|Project name:||CLIMROCC - Climate Monitoring with Radio Occultation Data|
|Project leader:||Ulrich Foelsche|
|Project team:||Michael Borsche|
Senior support and advice:
|Partners:||J. Wickert, T. Schmidt; GNSS Atmospheric Sounding Group, GeoForschungsZentrum (GFZ) Potsdam, Potsdam, Germany|
B. Kuo, C. Rocken; COSMIC Program, Univ. Corporation for Atmospheric Research (UCAR), Boulder, CO, USA
FWF - Austrian Science Fund
The provision of accurate, long-term consistent data to sustain and expand the observational foundation for climate studies is one of the high priority areas for action formulated by the Intergovernmental Panel on Climate Change (IPCC) in its 2001 Report. Such data are vital to improve the ability to detect, attribute and understand climate variability and change. Until now it has not been possible to determine trends in atmospheric temperature from satellite data sets with convincing accuracy. Radio occultation (RO) data using Global Navigation Satellite System (GNSS) signals have the potential to overcome problems of traditional data sources due to their unique combination of the properties of high accuracy and vertical resolution, long-term stability due to intrinsic self calibration, global coverage, and all-weather capability. The potential of RO data for climate monitoring has been shown with simulation studies and through climatological analyses based on real data.
The CLIMROCC project focuses on using RO data from the occultation sensors on CHAMP, SAC-C, MetOp (launch scheduled April 2006), and COSMIC (launch scheduled March 2006) satellites for deriving accurate and validated monthly, seasonal, and annual benchmark climatologies of temperature, geopotential height, humidity, and refractivity fields of the global upper troposphere and lower stratosphere (UTLS), with a horizontal resolution of about 500–1500 km. This work will build on existing initial single-satellite climatologies from CHAMP, the first opportunity to obtain such climatologies, currently prepared for temperature fields for the years 2002–2005 and scheduled to be finished by end 2005. By including additional climate variables and advancing from the single satellite CHAMP to multi-satellite climatologies, with expected higher data quality from the new COSMIC and MetOp RO sensors, CLIMROCC aims at initiating a new reference standard for global UTLS climatologies.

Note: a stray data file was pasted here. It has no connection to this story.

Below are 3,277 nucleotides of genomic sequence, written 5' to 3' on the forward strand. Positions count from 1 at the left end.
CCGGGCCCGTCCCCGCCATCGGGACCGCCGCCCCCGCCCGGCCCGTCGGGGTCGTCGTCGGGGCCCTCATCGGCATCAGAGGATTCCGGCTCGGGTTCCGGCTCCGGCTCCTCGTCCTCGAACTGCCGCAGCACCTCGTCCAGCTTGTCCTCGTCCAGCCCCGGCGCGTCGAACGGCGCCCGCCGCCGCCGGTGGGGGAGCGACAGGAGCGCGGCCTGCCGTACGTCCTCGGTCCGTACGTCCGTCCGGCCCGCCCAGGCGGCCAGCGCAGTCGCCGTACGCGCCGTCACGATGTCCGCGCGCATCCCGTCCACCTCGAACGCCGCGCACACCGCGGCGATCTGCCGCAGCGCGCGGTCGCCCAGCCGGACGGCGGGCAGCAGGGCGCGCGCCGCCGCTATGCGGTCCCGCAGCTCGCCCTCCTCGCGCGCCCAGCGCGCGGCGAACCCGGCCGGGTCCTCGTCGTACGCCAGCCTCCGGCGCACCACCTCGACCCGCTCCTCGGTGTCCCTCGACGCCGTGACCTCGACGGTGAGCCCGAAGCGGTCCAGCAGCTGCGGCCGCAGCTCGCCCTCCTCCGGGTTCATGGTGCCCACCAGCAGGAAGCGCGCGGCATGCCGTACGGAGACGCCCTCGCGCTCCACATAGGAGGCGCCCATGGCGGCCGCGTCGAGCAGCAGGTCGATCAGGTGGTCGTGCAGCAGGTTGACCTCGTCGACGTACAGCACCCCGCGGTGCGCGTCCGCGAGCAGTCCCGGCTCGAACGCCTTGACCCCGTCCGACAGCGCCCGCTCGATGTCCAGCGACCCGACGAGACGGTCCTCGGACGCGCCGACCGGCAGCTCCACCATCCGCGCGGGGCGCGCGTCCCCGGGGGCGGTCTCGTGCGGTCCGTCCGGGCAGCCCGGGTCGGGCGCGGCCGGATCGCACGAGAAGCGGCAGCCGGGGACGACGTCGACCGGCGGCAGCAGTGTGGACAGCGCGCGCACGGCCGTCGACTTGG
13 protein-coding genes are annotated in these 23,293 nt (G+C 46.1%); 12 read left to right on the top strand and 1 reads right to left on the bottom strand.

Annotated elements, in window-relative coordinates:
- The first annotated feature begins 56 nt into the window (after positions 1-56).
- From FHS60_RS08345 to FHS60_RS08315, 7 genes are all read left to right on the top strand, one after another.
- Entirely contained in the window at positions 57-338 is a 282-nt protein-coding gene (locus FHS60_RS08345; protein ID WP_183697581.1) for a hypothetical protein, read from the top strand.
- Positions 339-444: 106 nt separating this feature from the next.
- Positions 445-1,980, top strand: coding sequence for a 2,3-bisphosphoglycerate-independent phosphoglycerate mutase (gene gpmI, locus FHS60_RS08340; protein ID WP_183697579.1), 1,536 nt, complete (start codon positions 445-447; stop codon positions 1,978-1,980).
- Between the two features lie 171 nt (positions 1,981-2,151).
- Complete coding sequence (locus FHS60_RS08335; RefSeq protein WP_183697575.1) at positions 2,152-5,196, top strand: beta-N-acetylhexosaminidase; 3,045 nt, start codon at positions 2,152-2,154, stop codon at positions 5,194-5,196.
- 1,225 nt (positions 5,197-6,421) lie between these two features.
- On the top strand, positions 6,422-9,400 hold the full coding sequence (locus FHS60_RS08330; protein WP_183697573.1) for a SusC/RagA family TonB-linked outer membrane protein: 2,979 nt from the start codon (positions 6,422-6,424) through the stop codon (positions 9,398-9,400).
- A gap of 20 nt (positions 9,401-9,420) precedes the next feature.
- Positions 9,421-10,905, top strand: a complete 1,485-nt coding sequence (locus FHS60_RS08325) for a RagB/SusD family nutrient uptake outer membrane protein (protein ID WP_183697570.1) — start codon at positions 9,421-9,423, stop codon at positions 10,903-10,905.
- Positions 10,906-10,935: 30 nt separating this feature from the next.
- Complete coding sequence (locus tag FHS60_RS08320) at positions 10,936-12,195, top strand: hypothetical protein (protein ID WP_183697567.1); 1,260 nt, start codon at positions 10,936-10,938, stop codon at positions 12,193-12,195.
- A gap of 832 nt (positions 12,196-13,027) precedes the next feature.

The climatologies will be obtained in a model-independent manner by statistical binning and averaging techniques, together with carefully prepared observational as well as sampling error estimates, and validated against analysis fields from major weather prediction centers as well as inter-validated amongst different RO missions and RO sensors. Based on the climatologies, indicators of climate change are studied. The overall goal is to globally monitor the climate evolution of the UTLS region with unprecedented accuracy and consistency and thereby help to improve the ability to detect, attribute, and predict climate variability and change.
Final Report_P18837N10_CLIMROCC [pdf (0,6 MB)]